Avoiding Lapses in Health Insurance Coverage
By healthplans old | August 7, 2014
If you are in between jobs and previously had employer-based health insurance, it is critical that you avoid a prolonged lapse in medical coverage. Health insurance companies try to control costs by invoking “pre-existing condition” clauses, refusing to cover treatments for a medical condition they say you had before you purchased the health insurance policy. The Health Insurance Portability and Accountability Act, HIPAA, protects you from having conditions that were covered by your current health insurance plan being ruled pre-existing when you move form one job, and therefore one health insurance plan to another. However, the HIPAA protections only apply if there has not been a significant lapse in coverage. Under the law, you only have about two months for protection under HIPAA before a future health insurer can turn you down for a new policy based on a pre-existing condition. Under the federal HIPAA regulations if you have had health insurance for more than 18 months an insurance company cannot place a waiting period on pre-existing medical conditions if you havent been without medical coverage for over 63 days.
While you can maintain your health insurance under the COBRA provisions, COBRA is generally an expensive option. Most high-deductible health insurance plans, which have lower relative monthly premium costs, will meet the HIPAA requirements for continuous coverage. Some short-term health insurance policies may also keep you HIPAA eligible, but it is the exception rather than the rule for short-term plans because of their limited scope of coverage. It is best to check with a qualified health insurance professional before you assume that a short-term health insurance policy qualifies as continuous coverage under HIPAA.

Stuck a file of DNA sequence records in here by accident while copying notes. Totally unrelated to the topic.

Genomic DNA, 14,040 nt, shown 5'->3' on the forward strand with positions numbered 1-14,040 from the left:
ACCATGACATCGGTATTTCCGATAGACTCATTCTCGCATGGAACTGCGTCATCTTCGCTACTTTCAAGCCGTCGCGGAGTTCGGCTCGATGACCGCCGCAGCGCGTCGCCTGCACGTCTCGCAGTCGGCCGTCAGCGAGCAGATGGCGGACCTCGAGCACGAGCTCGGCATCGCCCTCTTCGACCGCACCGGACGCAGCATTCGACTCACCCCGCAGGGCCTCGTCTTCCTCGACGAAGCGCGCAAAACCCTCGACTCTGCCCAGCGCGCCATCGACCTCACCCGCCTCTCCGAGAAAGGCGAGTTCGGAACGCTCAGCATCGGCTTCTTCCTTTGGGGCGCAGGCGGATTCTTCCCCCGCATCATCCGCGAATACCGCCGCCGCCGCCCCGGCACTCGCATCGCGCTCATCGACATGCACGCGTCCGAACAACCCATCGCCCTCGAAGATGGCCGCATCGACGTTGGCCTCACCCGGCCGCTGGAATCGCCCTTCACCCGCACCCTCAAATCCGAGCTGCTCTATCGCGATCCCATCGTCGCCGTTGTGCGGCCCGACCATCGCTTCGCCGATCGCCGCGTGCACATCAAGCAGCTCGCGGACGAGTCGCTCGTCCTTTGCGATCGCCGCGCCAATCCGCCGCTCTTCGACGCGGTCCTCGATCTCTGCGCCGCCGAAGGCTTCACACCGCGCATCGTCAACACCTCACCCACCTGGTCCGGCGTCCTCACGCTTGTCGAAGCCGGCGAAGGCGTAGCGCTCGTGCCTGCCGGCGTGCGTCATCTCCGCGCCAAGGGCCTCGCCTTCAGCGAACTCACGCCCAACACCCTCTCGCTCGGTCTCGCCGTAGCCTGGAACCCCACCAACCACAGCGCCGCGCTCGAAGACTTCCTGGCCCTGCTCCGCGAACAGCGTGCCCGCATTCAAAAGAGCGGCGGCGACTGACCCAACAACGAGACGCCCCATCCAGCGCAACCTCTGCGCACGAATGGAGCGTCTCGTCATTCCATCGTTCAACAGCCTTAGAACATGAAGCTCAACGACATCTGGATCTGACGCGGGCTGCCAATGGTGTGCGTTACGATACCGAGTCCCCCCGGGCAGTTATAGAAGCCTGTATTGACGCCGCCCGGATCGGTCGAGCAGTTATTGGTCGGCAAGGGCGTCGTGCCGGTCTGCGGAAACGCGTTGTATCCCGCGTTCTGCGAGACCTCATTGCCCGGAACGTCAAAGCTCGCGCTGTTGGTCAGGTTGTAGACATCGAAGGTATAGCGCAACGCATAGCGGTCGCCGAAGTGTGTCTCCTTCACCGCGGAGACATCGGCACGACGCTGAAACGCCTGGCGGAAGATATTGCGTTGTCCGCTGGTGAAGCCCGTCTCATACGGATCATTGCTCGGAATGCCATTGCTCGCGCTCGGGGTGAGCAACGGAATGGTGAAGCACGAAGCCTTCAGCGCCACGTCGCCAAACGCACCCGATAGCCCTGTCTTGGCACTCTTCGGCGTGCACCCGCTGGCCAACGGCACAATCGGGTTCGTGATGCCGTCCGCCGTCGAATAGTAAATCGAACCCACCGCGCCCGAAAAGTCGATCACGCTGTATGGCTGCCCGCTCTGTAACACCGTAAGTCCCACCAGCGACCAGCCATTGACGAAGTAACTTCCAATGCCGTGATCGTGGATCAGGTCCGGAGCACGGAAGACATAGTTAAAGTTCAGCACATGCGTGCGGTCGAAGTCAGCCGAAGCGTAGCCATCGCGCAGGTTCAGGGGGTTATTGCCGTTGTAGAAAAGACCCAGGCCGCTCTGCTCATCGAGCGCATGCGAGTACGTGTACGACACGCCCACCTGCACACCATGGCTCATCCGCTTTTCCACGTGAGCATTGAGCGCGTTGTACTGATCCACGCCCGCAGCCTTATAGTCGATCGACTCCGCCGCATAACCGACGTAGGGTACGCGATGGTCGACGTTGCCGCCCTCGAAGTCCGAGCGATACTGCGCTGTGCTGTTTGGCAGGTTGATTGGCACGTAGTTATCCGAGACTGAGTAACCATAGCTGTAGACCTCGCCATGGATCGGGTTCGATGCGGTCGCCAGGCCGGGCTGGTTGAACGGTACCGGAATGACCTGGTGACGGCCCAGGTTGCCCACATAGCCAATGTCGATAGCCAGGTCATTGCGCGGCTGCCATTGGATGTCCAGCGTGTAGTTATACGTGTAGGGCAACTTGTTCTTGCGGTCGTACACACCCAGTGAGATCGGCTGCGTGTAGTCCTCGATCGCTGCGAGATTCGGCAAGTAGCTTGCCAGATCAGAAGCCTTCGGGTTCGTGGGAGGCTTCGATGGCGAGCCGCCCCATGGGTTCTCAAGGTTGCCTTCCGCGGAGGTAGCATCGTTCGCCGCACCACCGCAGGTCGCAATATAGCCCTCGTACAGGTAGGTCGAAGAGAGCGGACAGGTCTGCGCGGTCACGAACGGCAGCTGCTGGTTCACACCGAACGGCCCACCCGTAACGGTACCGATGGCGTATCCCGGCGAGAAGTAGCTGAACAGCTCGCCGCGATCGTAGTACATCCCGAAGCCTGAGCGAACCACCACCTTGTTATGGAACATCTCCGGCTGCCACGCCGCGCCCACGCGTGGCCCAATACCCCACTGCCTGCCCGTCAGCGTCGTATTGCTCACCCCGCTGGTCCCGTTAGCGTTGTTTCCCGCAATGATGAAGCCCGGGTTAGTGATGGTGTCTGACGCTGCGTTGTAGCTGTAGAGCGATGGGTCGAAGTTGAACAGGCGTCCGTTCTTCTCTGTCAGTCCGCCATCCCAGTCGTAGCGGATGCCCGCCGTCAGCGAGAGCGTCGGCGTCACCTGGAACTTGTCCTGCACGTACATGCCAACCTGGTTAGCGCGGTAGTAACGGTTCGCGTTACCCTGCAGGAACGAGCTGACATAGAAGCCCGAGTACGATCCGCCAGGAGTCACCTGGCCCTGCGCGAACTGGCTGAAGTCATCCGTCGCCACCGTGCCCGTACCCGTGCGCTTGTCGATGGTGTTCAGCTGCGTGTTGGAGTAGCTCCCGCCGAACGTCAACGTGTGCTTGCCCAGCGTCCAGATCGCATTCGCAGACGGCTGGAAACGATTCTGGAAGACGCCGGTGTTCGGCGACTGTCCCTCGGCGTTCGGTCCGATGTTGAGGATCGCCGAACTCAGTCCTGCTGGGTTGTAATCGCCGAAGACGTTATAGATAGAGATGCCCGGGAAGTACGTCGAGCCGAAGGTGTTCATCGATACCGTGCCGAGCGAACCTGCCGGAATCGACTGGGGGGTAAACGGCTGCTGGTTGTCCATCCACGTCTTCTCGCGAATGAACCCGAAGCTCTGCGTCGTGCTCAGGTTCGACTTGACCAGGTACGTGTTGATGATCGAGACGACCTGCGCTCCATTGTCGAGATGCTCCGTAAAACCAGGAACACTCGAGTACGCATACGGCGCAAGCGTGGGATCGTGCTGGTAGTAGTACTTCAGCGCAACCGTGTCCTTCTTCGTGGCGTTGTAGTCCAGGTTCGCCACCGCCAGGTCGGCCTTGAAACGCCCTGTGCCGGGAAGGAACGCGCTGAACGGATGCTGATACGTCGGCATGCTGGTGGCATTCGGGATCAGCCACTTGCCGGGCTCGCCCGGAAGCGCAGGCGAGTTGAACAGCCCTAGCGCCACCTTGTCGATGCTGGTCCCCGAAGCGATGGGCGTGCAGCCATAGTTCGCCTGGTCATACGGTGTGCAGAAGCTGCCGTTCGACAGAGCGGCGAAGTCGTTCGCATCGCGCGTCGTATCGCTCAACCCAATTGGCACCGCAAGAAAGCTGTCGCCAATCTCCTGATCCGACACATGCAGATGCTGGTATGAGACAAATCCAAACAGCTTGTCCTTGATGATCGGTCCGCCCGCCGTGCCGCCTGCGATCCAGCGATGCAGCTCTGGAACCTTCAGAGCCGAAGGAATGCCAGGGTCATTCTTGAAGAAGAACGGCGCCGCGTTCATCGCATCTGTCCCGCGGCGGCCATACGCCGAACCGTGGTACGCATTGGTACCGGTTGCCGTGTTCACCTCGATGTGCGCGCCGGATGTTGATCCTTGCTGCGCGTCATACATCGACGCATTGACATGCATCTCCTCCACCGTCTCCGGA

Finally, keep in mind that HIPAA was designed to make the transition from health insurance plans from your new employer when switching jobs easier, and to avoid new waiting periods for pre-existing condition exclusions. The law does not guarantee that you will receive the same level of benefits, claim limits, etc. that you had with your previous health insurance plan.